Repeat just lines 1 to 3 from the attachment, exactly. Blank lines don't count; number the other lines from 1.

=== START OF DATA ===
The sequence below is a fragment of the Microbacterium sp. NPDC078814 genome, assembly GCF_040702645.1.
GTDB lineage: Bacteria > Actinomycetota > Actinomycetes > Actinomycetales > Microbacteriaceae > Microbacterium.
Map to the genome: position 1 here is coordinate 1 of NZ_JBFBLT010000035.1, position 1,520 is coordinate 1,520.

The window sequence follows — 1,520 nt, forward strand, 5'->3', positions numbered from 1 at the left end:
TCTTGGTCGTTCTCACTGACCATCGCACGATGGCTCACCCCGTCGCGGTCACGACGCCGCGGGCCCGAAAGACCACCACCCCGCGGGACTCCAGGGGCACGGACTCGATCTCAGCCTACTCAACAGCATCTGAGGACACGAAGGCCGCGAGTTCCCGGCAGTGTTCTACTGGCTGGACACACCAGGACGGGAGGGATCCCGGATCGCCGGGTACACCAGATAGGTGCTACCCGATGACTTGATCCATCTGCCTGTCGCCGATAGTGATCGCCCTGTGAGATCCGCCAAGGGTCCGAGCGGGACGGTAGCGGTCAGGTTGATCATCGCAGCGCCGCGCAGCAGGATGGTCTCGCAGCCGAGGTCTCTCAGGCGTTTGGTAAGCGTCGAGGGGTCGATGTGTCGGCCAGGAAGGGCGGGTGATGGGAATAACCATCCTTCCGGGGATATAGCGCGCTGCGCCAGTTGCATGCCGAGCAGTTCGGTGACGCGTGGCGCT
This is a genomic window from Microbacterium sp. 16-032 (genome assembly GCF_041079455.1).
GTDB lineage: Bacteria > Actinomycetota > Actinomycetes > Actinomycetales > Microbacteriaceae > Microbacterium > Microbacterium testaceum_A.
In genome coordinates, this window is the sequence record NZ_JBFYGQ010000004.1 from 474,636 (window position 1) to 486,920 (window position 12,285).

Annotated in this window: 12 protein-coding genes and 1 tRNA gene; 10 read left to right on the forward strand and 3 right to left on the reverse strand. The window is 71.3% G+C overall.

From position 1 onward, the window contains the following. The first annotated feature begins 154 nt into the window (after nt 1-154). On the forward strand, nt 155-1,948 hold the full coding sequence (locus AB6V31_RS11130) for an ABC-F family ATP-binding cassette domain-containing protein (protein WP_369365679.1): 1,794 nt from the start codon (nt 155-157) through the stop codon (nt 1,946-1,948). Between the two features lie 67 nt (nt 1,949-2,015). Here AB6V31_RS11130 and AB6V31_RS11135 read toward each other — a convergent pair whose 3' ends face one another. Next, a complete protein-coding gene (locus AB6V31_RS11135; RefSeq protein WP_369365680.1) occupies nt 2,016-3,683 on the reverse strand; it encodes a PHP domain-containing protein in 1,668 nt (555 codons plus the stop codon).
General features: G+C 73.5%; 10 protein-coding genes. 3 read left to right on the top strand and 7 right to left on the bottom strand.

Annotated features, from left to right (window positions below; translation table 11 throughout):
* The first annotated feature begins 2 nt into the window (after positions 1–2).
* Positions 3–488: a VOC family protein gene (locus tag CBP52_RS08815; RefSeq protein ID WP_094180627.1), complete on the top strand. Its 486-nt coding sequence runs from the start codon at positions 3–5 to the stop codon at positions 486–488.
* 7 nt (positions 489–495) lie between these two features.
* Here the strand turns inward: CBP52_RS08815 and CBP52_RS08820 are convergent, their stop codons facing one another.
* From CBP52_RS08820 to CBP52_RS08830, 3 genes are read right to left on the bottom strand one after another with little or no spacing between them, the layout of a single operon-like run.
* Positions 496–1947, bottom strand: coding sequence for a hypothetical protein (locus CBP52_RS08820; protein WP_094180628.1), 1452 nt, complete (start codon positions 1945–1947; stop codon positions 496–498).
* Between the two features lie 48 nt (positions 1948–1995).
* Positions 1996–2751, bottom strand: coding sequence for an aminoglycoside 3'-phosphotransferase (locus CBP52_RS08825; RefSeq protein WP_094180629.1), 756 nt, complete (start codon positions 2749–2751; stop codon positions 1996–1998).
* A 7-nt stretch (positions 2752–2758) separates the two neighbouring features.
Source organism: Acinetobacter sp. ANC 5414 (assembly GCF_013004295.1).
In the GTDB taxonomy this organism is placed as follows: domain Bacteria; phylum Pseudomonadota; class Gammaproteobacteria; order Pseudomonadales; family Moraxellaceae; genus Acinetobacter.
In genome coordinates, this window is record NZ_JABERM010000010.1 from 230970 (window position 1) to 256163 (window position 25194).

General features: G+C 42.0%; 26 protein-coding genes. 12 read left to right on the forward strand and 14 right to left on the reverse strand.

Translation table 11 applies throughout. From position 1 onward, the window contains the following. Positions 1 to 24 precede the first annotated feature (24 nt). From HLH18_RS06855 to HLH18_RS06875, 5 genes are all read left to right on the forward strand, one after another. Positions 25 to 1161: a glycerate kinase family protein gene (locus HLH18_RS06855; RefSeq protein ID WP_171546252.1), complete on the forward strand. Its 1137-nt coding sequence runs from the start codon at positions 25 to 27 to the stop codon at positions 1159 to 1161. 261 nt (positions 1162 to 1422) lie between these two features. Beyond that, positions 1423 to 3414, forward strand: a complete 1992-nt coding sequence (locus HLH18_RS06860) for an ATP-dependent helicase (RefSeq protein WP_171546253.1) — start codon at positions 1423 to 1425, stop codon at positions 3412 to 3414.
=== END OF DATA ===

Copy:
The sequence below is a fragment of the Microbacterium sp. NPDC078814 genome, assembly GCF_040702645.1.
GTDB lineage: Bacteria > Actinomycetota > Actinomycetes > Actinomycetales > Microbacteriaceae > Microbacterium.
Map to the genome: position 1 here is coordinate 1 of NZ_JBFBLT010000035.1, position 1,520 is coordinate 1,520.